The title: The Last Bachelor
The author: Betina Krahn
Publication: Bantam, 1994
Got it from: Massachusetts, 2013
I don't know what's more of a crime - the fact that Betina Krahn isn't more celebrated and well-known, or the fact that she hasn't written a book since 2009. How is it that she remains in near obscurity despite her wonderful, warm, intelligent, feminist and romantic novels, while other writers who shall remain nameless continue to churn out dreck and are beloved by millions? Case in point: The Last Bachelor was published exactly twenty years ago and even though it was written in an "old school" environment it's practically perfect in every way. It explores, in-depth, the nature of men's and women's roles in Victorian society in a way that's still relevant today, while crafting a deeply romantic and well-rounded relationship between two smart, believable and interesting people. And yet millions of people are reading and buying antifeminist drivel involving airheaded 21-year-olds being spanked by billionaires.
Why? Why? Whyyyyyyyyyy? There is no justice in this world.
So far I've reviewed three other Betina Krahn books on this blog which I've rated highly because of their original feminist content. Between The Last Bachelor and Sweet Talking Man, I enjoyed Sweet Talking Man more because it was funnier, livelier and I loved the New York setting. But I have to concede that I think The Last Bachelor is the better novel. At over 500 pages it's the longer by far and I read it slowly, over several months, so that I could really absorb the story and the characters.
The heroine, Antonia Paxton, is a young widow who's made a career out of trapping eligible bachelors into marriages with spinsters and widows. While this may seem reprehensible (and based on some of the reviews I've read of this book a lot of readers feel this way) Antonia has a very good reason for doing so. In Victorian society there was really no other option for unmarried women other than being disgraced and destitute.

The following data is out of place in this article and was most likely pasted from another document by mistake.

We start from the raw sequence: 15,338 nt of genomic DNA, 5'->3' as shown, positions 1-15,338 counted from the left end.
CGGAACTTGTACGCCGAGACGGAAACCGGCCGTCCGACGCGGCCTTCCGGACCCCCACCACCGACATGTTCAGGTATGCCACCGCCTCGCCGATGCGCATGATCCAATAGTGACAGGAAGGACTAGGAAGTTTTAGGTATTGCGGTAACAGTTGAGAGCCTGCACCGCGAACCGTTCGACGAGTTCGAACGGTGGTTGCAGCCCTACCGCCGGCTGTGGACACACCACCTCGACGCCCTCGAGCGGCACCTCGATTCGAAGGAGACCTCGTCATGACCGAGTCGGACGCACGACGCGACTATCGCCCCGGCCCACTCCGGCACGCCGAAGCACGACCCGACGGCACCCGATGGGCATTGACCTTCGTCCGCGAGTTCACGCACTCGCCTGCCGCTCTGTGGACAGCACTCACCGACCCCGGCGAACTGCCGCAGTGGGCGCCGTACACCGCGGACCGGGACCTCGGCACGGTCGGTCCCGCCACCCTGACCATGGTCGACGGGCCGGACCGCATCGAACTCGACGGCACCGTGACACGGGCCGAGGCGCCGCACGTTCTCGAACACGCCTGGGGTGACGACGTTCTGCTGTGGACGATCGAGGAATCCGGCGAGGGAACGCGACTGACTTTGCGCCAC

Naturally, these trapped bachelors are angry about this situation, and set out to get revenge on Antonia, who they call "the Dragon." Their plan is to enlist London's most notorious bachelor, the Earl of Landon, to seduce and disgrace her. Landon is (in)famous for his unconventional views on women's rights. He thinks men are better off never being married and that women should get jobs and work outside the home as men do. He ends up making a bet with Antonia that traditional women's work is easier than men's work. Before he knows it he's wearing a corset, peeling potatoes, scrubbing floors and eating his words.
There's a scene at the beginning - when Landon is playing cards with the disgraced bachelors - that I almost gave up on the book. The way the author painted the scene made Landon seem so repugnant in his views on women, only my faith in the author's previous feminist works pushed me to continue. Boy, was I glad I took that leap of faith. Clever Betina Krahn, writing that scene in such a way to make him seem despicable, but then later revealing him to be entirely reasonable and sympathetic. Giving away the key to the Earl's behaviour would spoil the revelation, but I have to say I've never seen it done better. (No, it's not the usual, "my mother/last wife/last mistress was a horrible harpy and therefore I hate all women!" It actually makes sooo much more sense than that, and anyway Landon becomes a total feminist and also, by the way, I love him so much.)
This book just gave me so much to think about and so many happy feelings. I could go on but I won't bore you, except to end with this. There's been so much said about marriage over the years: who should get married, why we should get married, is it in women's best interest?, etc. This book shows the best of what marriage can be, and by doing so, shows what it should be. It is about sharing your life with a person who loves and respects you, who watches out for you and helps make life easier. Seeing both Antonia and Landon change their mind about marriage and each other is a revelation. This book will be the benchmark by which I measure all other romances.